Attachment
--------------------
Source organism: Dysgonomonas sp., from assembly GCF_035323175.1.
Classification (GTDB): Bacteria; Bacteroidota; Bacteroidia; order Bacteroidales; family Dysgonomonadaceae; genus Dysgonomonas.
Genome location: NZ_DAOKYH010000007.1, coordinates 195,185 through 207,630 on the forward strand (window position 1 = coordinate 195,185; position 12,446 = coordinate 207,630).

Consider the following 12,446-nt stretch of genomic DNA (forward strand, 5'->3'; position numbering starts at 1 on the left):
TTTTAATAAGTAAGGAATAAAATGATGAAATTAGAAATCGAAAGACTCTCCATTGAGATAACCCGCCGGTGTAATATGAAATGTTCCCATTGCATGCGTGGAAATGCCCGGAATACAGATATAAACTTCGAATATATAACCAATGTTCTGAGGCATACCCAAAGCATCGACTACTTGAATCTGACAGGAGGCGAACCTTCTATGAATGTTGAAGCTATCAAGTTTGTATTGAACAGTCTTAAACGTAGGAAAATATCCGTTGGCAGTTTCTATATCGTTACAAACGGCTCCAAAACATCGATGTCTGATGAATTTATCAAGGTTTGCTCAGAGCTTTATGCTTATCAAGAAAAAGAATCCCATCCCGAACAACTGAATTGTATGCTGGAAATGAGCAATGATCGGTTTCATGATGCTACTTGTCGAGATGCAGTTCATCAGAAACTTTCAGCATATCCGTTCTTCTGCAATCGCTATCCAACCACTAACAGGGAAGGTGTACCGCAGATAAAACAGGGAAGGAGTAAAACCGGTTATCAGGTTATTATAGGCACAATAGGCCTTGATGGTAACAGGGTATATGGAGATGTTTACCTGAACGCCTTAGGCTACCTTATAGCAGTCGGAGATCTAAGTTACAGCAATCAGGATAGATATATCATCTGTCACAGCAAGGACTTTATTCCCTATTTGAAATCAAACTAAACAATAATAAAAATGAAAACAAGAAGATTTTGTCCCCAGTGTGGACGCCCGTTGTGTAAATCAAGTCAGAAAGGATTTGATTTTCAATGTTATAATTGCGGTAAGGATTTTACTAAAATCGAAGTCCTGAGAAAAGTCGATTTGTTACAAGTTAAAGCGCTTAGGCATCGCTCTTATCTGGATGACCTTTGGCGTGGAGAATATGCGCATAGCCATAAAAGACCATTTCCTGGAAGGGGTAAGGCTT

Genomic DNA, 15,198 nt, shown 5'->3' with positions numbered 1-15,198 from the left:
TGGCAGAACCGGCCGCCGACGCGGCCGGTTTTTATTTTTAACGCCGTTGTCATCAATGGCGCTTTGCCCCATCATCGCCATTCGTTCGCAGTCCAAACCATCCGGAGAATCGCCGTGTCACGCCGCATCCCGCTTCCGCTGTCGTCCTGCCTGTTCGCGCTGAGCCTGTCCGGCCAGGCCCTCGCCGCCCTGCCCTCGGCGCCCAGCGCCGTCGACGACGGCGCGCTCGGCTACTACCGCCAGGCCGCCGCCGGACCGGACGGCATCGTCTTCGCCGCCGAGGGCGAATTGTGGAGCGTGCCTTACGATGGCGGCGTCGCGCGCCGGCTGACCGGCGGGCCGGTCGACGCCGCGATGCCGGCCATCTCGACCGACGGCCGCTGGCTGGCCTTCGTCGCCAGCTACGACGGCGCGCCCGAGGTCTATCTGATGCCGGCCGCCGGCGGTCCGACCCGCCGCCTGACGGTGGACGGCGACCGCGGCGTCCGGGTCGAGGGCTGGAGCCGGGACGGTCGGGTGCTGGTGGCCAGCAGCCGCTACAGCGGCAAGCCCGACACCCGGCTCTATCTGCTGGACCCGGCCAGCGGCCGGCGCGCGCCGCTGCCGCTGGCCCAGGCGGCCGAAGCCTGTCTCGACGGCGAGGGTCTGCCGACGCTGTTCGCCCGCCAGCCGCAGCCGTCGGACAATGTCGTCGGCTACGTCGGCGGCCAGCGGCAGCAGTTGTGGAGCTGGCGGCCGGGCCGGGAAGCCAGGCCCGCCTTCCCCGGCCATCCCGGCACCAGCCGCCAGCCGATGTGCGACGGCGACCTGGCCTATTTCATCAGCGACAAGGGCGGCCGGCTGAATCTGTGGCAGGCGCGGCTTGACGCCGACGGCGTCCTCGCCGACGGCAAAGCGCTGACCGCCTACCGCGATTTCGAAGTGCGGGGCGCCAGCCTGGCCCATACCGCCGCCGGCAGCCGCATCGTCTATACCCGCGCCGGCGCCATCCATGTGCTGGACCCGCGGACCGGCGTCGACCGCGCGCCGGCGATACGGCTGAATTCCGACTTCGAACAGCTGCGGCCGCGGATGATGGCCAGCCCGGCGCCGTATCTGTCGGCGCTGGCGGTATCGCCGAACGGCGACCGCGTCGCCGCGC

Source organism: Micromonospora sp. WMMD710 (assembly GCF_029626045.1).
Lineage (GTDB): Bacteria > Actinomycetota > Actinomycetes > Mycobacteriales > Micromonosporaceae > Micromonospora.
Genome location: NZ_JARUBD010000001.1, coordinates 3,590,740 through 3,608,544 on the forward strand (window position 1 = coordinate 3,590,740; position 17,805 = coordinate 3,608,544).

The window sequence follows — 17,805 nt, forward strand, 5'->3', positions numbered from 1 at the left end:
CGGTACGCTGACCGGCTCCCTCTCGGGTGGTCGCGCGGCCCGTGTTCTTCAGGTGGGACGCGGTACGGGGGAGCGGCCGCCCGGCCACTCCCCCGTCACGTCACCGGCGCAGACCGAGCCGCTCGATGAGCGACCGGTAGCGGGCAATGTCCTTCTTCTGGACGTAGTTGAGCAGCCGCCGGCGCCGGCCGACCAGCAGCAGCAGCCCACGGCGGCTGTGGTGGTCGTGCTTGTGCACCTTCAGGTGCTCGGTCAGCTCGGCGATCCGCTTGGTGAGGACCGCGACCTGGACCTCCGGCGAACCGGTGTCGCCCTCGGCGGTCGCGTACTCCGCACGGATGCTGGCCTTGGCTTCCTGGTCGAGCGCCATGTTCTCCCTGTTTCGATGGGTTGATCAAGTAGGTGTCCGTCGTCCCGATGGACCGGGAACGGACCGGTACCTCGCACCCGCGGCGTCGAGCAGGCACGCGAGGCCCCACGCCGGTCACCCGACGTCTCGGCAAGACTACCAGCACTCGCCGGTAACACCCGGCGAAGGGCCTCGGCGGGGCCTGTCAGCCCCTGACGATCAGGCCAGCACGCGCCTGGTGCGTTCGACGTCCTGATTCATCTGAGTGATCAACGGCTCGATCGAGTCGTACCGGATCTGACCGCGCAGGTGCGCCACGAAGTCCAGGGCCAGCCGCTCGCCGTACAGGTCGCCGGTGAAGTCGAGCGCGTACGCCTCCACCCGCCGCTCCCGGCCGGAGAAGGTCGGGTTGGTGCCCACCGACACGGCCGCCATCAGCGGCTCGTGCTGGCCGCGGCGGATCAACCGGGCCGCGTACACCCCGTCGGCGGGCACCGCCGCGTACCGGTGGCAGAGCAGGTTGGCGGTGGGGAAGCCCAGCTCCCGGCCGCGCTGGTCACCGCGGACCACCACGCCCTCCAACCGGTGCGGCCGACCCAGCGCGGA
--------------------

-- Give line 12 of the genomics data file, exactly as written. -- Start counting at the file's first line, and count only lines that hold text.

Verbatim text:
CGGTACGCTGACCGGCTCCCTCTCGGGTGGTCGCGCGGCCCGTGTTCTTCAGGTGGGACGCGGTACGGGGGAGCGGCCGCCCGGCCACTCCCCCGTCACGTCACCGGCGCAGACCGAGCCGCTCGATGAGCGACCGGTAGCGGGCAATGTCCTTCTTCTGGACGTAGTTGAGCAGCCGCCGGCGCCGGCCGACCAGCAGCAGCAGCCCACGGCGGCTGTGGTGGTCGTGCTTGTGCACCTTCAGGTGCTCGGTCAGCTCGGCGATCCGCTTGGTGAGGACCGCGACCTGGACCTCCGGCGAACCGGTGTCGCCCTCGGCGGTCGCGTACTCCGCACGGATGCTGGCCTTGGCTTCCTGGTCGAGCGCCATGTTCTCCCTGTTTCGATGGGTTGATCAAGTAGGTGTCCGTCGTCCCGATGGACCGGGAACGGACCGGTACCTCGCACCCGCGGCGTCGAGCAGGCACGCGAGGCCCCACGCCGGTCACCCGACGTCTCGGCAAGACTACCAGCACTCGCCGGTAACACCCGGCGAAGGGCCTCGGCGGGGCCTGTCAGCCCCTGACGATCAGGCCAGCACGCGCCTGGTGCGTTCGACGTCCTGATTCATCTGAGTGATCAACGGCTCGATCGAGTCGTACCGGATCTGACCGCGCAGGTGCGCCACGAAGTCCAGGGCCAGCCGCTCGCCGTACAGGTCGCCGGTGAAGTCGAGCGCGTACGCCTCCACCCGCCGCTCCCGGCCGGAGAAGGTCGGGTTGGTGCCCACCGACACGGCCGCCATCAGCGGCTCGTGCTGGCCGCGGCGGATCAACCGGGCCGCGTACACCCCGTCGGCGGGCACCGCCGCGTACCGGTGGCAGAGCAGGTTGGCGGTGGGGAAGCCCAGCTCCCGGCCGCGCTGGTCACCGCGGACCACCACGCCCTCCAACCGGTGCGGCCGACCCAGCGCGGA